Graduating from college can be a scary time. We’re suddenly thrust into a world of complete freedom; a freedom that we haven’t experienced before. It is a freedom that permeates into the social, professional and financial choices we make, which could be a daunting thought for most of us. While almost all of us have had some experience in making social and professional choices, this would be our first experience with complete financial independence. In this article, we talk about an important tool for ensuring financial stability – insurance.
Insurance has always been considered one of the safest financial investments to make. The requirement for insurance can be broadly summarized in 3 points:
A risk cover:
Financial independence comes with the responsibility of thinking a little long term and anticipating periods of time where there is an urgent requirement for a large amount of money. An example of this would be emergency medical treatment. Healthcare is not cheap and without proper protection, it could bankrupt an individual. There are plenty of government institutions (United India) and schemes (Rashtriya Swasthya Bima Yojana) that offer health insurance at competitive rates. The liberalization of the insurance market has also enabled a fair number of private companies to enter the market. Investing a small amount of one’s salary for insurance would go a long away in securing financial safety for a rainy day.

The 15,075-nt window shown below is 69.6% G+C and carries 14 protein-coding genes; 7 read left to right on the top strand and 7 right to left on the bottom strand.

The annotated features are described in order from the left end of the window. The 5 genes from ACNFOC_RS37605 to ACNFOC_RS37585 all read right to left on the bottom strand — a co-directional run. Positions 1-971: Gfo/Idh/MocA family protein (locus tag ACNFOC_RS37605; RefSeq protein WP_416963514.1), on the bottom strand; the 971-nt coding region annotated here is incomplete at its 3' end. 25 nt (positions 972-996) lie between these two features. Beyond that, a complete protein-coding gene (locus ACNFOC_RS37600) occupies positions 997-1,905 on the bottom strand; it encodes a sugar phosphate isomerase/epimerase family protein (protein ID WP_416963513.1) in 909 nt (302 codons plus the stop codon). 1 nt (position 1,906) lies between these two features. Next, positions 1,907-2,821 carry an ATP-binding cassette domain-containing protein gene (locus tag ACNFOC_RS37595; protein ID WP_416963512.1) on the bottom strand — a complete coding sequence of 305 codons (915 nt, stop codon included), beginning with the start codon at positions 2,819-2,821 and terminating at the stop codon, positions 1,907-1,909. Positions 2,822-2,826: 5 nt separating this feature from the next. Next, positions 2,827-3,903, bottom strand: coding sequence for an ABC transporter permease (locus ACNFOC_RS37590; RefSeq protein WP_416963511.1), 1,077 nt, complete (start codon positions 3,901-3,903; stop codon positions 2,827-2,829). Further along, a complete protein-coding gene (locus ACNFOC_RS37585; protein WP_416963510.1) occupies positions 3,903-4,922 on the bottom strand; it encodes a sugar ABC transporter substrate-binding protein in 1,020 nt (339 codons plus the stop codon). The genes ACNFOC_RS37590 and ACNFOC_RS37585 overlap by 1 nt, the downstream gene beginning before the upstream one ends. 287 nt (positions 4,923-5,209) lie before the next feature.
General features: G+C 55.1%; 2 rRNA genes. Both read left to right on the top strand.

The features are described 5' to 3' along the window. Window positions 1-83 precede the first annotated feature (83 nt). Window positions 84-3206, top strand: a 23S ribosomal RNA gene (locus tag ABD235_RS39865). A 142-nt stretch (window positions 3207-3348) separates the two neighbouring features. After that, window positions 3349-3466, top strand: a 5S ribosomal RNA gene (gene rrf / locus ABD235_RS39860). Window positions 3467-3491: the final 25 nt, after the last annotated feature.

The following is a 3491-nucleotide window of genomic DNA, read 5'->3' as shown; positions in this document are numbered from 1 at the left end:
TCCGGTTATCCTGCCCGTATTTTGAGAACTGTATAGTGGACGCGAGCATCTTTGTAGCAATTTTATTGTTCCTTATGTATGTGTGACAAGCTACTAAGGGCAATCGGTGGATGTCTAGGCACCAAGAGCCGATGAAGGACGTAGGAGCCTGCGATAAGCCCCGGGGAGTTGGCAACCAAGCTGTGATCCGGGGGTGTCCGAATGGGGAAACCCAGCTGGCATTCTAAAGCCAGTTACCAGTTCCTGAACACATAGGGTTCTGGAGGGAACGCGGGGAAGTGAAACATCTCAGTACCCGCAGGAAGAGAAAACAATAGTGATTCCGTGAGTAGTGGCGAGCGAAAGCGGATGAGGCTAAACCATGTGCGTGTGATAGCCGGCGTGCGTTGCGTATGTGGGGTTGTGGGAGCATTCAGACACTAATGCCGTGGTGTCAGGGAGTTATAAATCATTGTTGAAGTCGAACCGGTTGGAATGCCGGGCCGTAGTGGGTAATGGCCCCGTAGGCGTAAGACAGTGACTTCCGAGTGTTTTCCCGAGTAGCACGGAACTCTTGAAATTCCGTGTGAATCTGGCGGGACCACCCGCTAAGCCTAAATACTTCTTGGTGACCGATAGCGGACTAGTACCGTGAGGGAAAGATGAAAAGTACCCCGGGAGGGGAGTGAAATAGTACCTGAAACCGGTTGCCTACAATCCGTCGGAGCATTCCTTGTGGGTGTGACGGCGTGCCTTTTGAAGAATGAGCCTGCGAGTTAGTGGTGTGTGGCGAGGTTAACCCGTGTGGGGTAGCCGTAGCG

To understand how this benefit works, we need to take a closer look at India’s income tax slabs. People who earn between 5-10 LPA (Lakhs per annum) are required to pay 20% of their income as tax, while people who earn above 10 LPA are charged 30%. The first 2.5 lakh is untaxed, following which, the rates are calculated. In this situation, money that is used to pay insurance premiums go untaxed, and therefore gives an individual lesser tax to pay.
Example: Subramani is an NIT-T graduate who just got placed at a reputed company for 7.5 LPA.The first 2.5 lakhs is untaxed, requiring him to pay 1 lakh (20% of 5 lakh) as tax. If he has an insurance policy that requires him to pay 30,000 per year, this amount is subtracted from 1 lakh, making his yearly tax payment 70,000 rupees. Thus, Subbu has the benefit of making an investment for the future, as well as saving him money that would otherwise not yield him any benefit.
Investment and pension plans:
The aspirations of the middle-class in the previous generation revolved around securing a 9-5 sarkaari job, ensuring financial stability and finally retiring on a government pension and additional savings. Our generation faces a vastly different ecosystem that doesn’t guarantee immediate financial security, let alone the future. To alleviate this, insurance providers offer schemes that function as pension plans if there was no insurance claim in the period of premium payment. In simple terms, the money one pays the insurance company returns with profits provided there wasn’t an insurance claim in the middle.
Insurance is often construed to be boring and complicated. This article is our effort in demystifying something we should all know about, the most accessible tool to ensure financial stability
Written by Gautham Mahadevan.